Like anything else, continuity is only useful when it works – when it doesn’t, ignore it. A minority of fans will miss the bigger picture and complain, yes, but you will make it up in volume.
The Material Is God
The other big “trick” in Avengers‘ favor is that it hews closer to its comic book roots in terms of style, affect and story – certainly in comparison to its most visible competition, i.e. Christopher Nolan’s reinventionist Batman movies. This sort of thing is always pointed to by fans of other material slated for adaptation, who may be so attached to certain specific elements of a property that they’ll brook no alterations no matter how necessary or beneficial. I’m as guilty of this as anybody, but the fact is not everything works from one medium to another and good adaptations understand that. “If it ain’t broke don’t fix it,” yes, but also “if it don’t fit, don’t force it.”
Most filmmakers and movie producers know this, of course, but they also know that the Internet Age gives fans the ability to marshal big waves of outrage and bad publicity over what they – often myopically – insist must be done with their beloved book/comic/show/play, etc. And with The Avengers, misread by much of the industry as being “Fanservice: The Movie,” being such a runaway success the temptation to give in to such whims is going to be strong.
The first big problem with this is that some of the best movies have been made by taking huge liberties in the process of adaptation. Mario Puzo’s The Godfather was a lurid pulp potboiler (what we’d call an “airplane read” today) as a book but was elevated to one of the greatest films of all time by story and tonal liberties taken by director Francis Ford Coppola. Stanley Kubrick’s The Shining is probably the best Stephen King movie and also bears the least resemblance to the King book it was based on. I’m in the camp that says Paul Verhoeven made the right call by turning Starship Troopers into a vicious satire of itself instead of getting what might’ve been at best a solid military sci-fi flick out of a straight retelling.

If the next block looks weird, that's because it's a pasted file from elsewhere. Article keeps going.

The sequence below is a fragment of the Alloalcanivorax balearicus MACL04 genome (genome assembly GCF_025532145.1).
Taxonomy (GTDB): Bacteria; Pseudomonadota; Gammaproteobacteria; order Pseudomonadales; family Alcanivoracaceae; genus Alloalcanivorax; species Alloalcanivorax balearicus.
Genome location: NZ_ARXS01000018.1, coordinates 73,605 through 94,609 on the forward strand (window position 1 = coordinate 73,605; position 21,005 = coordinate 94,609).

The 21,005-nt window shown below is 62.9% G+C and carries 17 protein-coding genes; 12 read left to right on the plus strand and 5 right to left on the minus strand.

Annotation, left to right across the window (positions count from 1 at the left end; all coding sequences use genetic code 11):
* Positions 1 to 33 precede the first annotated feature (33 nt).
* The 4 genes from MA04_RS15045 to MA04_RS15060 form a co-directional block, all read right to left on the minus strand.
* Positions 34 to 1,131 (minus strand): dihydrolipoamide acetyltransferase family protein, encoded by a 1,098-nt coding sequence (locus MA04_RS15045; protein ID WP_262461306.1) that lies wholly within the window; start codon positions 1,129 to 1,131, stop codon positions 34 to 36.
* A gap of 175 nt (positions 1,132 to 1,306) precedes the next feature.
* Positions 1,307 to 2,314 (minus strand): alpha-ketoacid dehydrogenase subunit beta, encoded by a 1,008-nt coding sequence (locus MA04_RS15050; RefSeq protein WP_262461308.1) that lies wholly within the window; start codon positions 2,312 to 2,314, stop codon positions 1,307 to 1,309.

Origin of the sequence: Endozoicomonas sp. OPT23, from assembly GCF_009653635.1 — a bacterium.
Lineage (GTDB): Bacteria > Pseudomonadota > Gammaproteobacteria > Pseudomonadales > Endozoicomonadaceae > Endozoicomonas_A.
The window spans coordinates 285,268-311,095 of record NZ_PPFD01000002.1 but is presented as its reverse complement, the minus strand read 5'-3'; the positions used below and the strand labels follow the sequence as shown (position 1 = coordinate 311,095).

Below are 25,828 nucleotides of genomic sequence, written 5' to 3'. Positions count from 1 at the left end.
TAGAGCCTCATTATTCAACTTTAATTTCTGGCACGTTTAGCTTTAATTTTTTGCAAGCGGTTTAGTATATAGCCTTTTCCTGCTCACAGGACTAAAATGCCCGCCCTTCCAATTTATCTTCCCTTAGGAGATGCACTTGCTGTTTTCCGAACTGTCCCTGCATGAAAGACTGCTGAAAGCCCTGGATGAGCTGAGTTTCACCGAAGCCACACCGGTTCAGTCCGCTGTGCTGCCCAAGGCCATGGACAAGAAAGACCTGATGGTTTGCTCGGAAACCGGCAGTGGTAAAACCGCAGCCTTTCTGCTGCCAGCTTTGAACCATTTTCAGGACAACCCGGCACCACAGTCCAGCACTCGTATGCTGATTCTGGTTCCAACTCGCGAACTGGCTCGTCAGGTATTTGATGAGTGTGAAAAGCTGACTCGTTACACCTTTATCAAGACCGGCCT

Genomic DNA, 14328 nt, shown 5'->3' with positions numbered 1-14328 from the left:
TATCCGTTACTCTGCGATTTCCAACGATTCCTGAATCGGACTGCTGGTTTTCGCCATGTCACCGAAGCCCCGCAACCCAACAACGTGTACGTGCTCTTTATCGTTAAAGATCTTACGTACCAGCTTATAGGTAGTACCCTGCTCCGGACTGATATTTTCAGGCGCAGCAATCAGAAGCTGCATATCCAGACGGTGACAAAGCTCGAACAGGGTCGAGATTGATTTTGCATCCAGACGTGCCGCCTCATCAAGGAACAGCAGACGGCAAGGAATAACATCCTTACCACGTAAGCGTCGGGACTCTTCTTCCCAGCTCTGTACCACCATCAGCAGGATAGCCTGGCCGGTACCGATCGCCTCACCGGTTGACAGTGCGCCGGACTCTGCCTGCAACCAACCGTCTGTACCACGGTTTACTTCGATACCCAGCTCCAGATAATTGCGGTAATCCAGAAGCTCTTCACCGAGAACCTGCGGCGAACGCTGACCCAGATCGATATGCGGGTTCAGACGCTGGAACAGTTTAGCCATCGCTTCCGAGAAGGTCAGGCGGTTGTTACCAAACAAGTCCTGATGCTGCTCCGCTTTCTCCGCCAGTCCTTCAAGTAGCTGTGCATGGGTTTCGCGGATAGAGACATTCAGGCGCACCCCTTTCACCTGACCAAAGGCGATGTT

The second problem is The Avengers isn’t necessarily the “faithful to a fault” translation it’s been pegged as. Yes, it has more fanboy shout-outs per frame than almost any previous film in the genre. Yes, it’s as close to just pointing the camera at a series of comics pages as anyone has come outside of animation. But it’s still its own entity, mixing and matching elements from half a century of Avengers comics to create unique synthesis.
Just one example: In the Avengers comics, the recurring “bro-mance” buddy relationship is usually between Captain America and Iron Man, and while they certainly have an interesting back-and-forth throughout the film the male/male buddyship everyone came out loving was Iron Man and Bruce Banner. Mostly because Robert Downey Jr. and Mark Ruffalo had killer chemistry, but also because it makes so much damn sense in-character. Of course Banner gravitates toward the only guy in the room who he can relate to through his other skillset! Of course Tony Stark is reckless enough to look at The Incredible Hulk and think “I bet this guy is a one-man party!” And of course an alcoholic and a guy who (literally) can’t control his own id can understand each other! It’s a masterstroke of character interplay, and it doesn’t really exist in the comics – it’s wholly an invention of this adaptation borne of this creative team’s interpretation.
Visionaries Need Not Apply